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MC214 Logic Programming


MC214 Logic Programming

Credits: 10 Convenor: Dr. S.J. Ambler Semester: 2


Prerequisites: essential: MC111, MC103 desirable: MC104
Assessment: Continual assessment: 40% 1$\frac{1}{2}$ hour exam in May/June: 60%

Lectures: 18 Classes: none
Tutorials: 6 Private Study: 39
Labs: 12 Seminars: none
Project: none Other: none
Total: 75


Explanation of Pre-requisites

The Prolog language is based on the predicate calculus so the knowledge of logic from MC111 is essential. Some prior experience in computer programming is also important so MC103 is essential and MC104 is recommended.

Course Description

Many of the programming tasks which arise in Artificial Intelligence can be formulated as search problems, e.g. find a series of moves which will guide the robot out of the maze, find a medical diagnosis which is consistent with the patient's symptoms, find a combination of components which fits the customer's requirements for a computer system, and so on. The predicate calculus introduced in MC111 provides a convenient language to describe such problems; logic programming provides a means of finding the solution by the application of rules. Prolog is the prime example of a logic programming language and has become a standard tool in Artificial Intelligence programming.

Aims

The course is intended to give the student an understanding of the principles of logic programming, the basic skills of programming in Prolog and an appreciation of how to apply these skills in practice to standard problems in AI.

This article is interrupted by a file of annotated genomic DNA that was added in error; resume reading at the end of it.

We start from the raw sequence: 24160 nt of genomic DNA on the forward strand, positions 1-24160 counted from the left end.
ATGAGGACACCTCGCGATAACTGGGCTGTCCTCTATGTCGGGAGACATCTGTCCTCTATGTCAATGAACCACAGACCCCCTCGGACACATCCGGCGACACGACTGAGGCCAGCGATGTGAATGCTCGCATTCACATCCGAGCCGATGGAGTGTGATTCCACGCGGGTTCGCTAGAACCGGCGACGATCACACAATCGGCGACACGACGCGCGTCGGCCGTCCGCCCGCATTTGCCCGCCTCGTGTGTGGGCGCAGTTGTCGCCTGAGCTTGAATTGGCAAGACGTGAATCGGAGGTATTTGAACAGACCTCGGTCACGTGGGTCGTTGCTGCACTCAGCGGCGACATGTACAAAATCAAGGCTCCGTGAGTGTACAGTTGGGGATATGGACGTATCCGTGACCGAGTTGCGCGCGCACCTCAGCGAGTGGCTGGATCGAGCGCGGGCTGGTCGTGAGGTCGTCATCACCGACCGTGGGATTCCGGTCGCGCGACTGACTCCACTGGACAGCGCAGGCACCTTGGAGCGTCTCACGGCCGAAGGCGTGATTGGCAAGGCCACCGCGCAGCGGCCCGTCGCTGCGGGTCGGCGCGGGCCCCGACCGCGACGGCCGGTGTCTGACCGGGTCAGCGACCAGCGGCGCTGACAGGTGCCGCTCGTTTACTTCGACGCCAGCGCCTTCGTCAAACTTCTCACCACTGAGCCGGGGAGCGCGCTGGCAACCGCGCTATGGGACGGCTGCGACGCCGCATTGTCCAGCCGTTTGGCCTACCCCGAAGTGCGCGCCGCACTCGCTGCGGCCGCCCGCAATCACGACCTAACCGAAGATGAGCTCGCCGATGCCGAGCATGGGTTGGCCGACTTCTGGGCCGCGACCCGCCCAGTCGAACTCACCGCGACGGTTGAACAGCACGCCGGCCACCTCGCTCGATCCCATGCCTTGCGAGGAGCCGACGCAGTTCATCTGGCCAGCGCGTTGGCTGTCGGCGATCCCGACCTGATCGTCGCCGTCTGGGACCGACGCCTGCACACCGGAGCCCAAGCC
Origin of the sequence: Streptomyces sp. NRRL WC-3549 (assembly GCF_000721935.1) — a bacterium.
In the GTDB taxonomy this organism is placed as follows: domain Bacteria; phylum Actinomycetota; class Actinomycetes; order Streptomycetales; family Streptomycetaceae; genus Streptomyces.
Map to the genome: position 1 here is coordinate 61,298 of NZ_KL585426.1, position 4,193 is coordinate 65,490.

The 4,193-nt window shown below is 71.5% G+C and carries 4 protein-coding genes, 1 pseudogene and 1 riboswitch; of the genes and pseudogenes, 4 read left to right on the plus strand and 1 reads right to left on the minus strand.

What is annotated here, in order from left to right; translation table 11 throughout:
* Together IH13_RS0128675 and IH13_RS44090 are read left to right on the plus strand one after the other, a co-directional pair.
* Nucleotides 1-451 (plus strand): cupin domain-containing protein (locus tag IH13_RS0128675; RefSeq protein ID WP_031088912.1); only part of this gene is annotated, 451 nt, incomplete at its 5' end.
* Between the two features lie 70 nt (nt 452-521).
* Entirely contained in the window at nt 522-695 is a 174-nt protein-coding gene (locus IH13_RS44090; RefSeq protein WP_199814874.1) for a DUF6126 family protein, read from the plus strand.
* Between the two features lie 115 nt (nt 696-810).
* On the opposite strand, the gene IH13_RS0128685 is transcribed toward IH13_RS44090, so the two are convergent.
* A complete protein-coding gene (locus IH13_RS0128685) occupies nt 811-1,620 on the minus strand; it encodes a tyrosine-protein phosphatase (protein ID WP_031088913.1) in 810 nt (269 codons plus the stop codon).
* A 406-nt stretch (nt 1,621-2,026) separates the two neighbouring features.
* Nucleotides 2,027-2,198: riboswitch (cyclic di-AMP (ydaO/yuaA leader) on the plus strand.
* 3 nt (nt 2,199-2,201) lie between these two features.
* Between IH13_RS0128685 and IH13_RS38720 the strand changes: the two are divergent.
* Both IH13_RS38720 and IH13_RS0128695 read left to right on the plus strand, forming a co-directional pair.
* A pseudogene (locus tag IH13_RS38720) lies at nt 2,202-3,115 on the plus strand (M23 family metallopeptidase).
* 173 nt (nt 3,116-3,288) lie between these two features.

Objectives

Transferable Skills

Syllabus

Fundamentals of Prolog: facts and rules, recursion, backtracking, simple examples; execution mechanism: unification, resolution, SLD-trees and search strategies; list processing in Prolog; cut operator and efficiency issues; worked examples; negation as finite failure; arithmetic; system predicates for IO; assert and retract; debugging programs by tracing.

Reading list

Recommended:

I. Bratko, Prolog, Programming for Artificial Intelligence, 2nd edition, Addison-Wesley, 1986.

Background:

L. Sterling and E. Shapiro, The Art of Prolog, 2nd edition., MIT Press, 1994.

Details of Assessment

There is a series of five worksheets, which are all assessed.

The written Midsummer examination has three questions and candidates can obtain full marks for good answers to two questions.


next up previous
Next: MC215 Software Engineering Project Up: Year 2 Previous: MC211 Automata, Languages and
S. J. Ambler
11/20/1999